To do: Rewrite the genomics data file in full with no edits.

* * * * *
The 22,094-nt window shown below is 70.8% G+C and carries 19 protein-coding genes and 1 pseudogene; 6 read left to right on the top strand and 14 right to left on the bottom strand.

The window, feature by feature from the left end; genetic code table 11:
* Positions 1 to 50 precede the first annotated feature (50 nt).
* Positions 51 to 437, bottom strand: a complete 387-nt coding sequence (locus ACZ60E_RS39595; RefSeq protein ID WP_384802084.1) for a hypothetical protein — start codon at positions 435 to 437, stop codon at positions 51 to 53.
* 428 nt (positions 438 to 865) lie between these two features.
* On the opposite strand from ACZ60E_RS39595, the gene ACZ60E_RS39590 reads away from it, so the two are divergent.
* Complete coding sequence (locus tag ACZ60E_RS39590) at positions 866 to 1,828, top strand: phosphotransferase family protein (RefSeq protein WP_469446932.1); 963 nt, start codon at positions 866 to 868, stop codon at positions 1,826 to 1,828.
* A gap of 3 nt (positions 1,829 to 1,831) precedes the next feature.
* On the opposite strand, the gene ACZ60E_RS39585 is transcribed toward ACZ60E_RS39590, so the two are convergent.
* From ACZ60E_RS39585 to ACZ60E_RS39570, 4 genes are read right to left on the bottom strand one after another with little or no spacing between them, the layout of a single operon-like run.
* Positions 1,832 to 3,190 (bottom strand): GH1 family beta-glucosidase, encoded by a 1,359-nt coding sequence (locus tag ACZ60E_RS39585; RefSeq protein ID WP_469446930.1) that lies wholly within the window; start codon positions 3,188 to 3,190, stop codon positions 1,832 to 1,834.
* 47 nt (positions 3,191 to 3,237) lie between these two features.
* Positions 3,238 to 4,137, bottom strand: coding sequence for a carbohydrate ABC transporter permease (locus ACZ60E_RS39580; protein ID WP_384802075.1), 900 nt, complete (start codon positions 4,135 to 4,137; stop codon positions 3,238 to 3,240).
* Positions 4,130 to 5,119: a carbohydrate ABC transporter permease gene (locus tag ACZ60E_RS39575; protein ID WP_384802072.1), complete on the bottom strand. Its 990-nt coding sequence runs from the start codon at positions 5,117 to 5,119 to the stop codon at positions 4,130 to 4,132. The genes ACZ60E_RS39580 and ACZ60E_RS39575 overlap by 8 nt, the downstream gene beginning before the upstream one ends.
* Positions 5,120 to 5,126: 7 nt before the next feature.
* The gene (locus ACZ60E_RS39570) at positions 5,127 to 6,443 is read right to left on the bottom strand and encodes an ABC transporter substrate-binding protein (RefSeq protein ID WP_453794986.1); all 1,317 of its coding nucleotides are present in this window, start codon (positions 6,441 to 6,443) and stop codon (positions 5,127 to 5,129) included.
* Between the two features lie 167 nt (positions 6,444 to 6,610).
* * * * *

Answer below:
The 22,094-nt window shown below is 70.8% G+C and carries 19 protein-coding genes and 1 pseudogene; 6 read left to right on the top strand and 14 right to left on the bottom strand.

The window, feature by feature from the left end; genetic code table 11:
* Positions 1 to 50 precede the first annotated feature (50 nt).
* Positions 51 to 437, bottom strand: a complete 387-nt coding sequence (locus ACZ60E_RS39595; RefSeq protein ID WP_384802084.1) for a hypothetical protein — start codon at positions 435 to 437, stop codon at positions 51 to 53.
* 428 nt (positions 438 to 865) lie between these two features.
* On the opposite strand from ACZ60E_RS39595, the gene ACZ60E_RS39590 reads away from it, so the two are divergent.
* Complete coding sequence (locus tag ACZ60E_RS39590) at positions 866 to 1,828, top strand: phosphotransferase family protein (RefSeq protein WP_469446932.1); 963 nt, start codon at positions 866 to 868, stop codon at positions 1,826 to 1,828.
* A gap of 3 nt (positions 1,829 to 1,831) precedes the next feature.
* On the opposite strand, the gene ACZ60E_RS39585 is transcribed toward ACZ60E_RS39590, so the two are convergent.
* From ACZ60E_RS39585 to ACZ60E_RS39570, 4 genes are read right to left on the bottom strand one after another with little or no spacing between them, the layout of a single operon-like run.
* Positions 1,832 to 3,190 (bottom strand): GH1 family beta-glucosidase, encoded by a 1,359-nt coding sequence (locus tag ACZ60E_RS39585; RefSeq protein ID WP_469446930.1) that lies wholly within the window; start codon positions 3,188 to 3,190, stop codon positions 1,832 to 1,834.
* 47 nt (positions 3,191 to 3,237) lie between these two features.
* Positions 3,238 to 4,137, bottom strand: coding sequence for a carbohydrate ABC transporter permease (locus ACZ60E_RS39580; protein ID WP_384802075.1), 900 nt, complete (start codon positions 4,135 to 4,137; stop codon positions 3,238 to 3,240).
* Positions 4,130 to 5,119: a carbohydrate ABC transporter permease gene (locus tag ACZ60E_RS39575; protein ID WP_384802072.1), complete on the bottom strand. Its 990-nt coding sequence runs from the start codon at positions 5,117 to 5,119 to the stop codon at positions 4,130 to 4,132. The genes ACZ60E_RS39580 and ACZ60E_RS39575 overlap by 8 nt, the downstream gene beginning before the upstream one ends.
* Positions 5,120 to 5,126: 7 nt before the next feature.
* The gene (locus ACZ60E_RS39570) at positions 5,127 to 6,443 is read right to left on the bottom strand and encodes an ABC transporter substrate-binding protein (RefSeq protein ID WP_453794986.1); all 1,317 of its coding nucleotides are present in this window, start codon (positions 6,441 to 6,443) and stop codon (positions 5,127 to 5,129) included.
* Between the two features lie 167 nt (positions 6,444 to 6,610).